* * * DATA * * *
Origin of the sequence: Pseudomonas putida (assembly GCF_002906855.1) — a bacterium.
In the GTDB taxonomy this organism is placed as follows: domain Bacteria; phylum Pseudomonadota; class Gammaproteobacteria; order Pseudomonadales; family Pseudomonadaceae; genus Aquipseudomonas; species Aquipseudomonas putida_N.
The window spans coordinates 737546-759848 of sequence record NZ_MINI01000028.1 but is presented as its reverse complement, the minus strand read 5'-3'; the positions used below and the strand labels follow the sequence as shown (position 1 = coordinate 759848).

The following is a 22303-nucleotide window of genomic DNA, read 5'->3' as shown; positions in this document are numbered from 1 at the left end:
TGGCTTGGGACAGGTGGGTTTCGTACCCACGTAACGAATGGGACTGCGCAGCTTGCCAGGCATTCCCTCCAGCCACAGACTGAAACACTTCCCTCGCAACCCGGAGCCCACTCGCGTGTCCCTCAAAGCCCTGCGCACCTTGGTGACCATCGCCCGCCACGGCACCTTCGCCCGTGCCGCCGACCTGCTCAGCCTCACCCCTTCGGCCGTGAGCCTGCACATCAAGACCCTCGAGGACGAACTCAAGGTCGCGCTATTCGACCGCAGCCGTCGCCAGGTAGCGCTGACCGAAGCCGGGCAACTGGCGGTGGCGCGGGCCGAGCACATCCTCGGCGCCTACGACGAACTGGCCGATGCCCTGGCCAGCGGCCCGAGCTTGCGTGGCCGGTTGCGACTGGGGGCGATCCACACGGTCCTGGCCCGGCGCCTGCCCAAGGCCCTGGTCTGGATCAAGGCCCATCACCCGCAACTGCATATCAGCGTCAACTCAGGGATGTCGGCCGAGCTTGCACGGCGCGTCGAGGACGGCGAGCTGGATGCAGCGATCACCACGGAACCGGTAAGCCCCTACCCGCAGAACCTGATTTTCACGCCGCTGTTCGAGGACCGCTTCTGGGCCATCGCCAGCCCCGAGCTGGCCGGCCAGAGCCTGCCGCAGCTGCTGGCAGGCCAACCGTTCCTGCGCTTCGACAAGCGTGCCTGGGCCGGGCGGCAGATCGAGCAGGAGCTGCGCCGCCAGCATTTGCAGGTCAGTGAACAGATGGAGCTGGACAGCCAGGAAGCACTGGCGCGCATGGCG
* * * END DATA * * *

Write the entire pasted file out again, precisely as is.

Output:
Origin of the sequence: Pseudomonas putida (assembly GCF_002906855.1) — a bacterium.
In the GTDB taxonomy this organism is placed as follows: domain Bacteria; phylum Pseudomonadota; class Gammaproteobacteria; order Pseudomonadales; family Pseudomonadaceae; genus Aquipseudomonas; species Aquipseudomonas putida_N.
The window spans coordinates 737546-759848 of sequence record NZ_MINI01000028.1 but is presented as its reverse complement, the minus strand read 5'-3'; the positions used below and the strand labels follow the sequence as shown (position 1 = coordinate 759848).

The following is a 22303-nucleotide window of genomic DNA, read 5'->3' as shown; positions in this document are numbered from 1 at the left end:
TGGCTTGGGACAGGTGGGTTTCGTACCCACGTAACGAATGGGACTGCGCAGCTTGCCAGGCATTCCCTCCAGCCACAGACTGAAACACTTCCCTCGCAACCCGGAGCCCACTCGCGTGTCCCTCAAAGCCCTGCGCACCTTGGTGACCATCGCCCGCCACGGCACCTTCGCCCGTGCCGCCGACCTGCTCAGCCTCACCCCTTCGGCCGTGAGCCTGCACATCAAGACCCTCGAGGACGAACTCAAGGTCGCGCTATTCGACCGCAGCCGTCGCCAGGTAGCGCTGACCGAAGCCGGGCAACTGGCGGTGGCGCGGGCCGAGCACATCCTCGGCGCCTACGACGAACTGGCCGATGCCCTGGCCAGCGGCCCGAGCTTGCGTGGCCGGTTGCGACTGGGGGCGATCCACACGGTCCTGGCCCGGCGCCTGCCCAAGGCCCTGGTCTGGATCAAGGCCCATCACCCGCAACTGCATATCAGCGTCAACTCAGGGATGTCGGCCGAGCTTGCACGGCGCGTCGAGGACGGCGAGCTGGATGCAGCGATCACCACGGAACCGGTAAGCCCCTACCCGCAGAACCTGATTTTCACGCCGCTGTTCGAGGACCGCTTCTGGGCCATCGCCAGCCCCGAGCTGGCCGGCCAGAGCCTGCCGCAGCTGCTGGCAGGCCAACCGTTCCTGCGCTTCGACAAGCGTGCCTGGGCCGGGCGGCAGATCGAGCAGGAGCTGCGCCGCCAGCATTTGCAGGTCAGTGAACAGATGGAGCTGGACAGCCAGGAAGCACTGGCGCGCATGGCG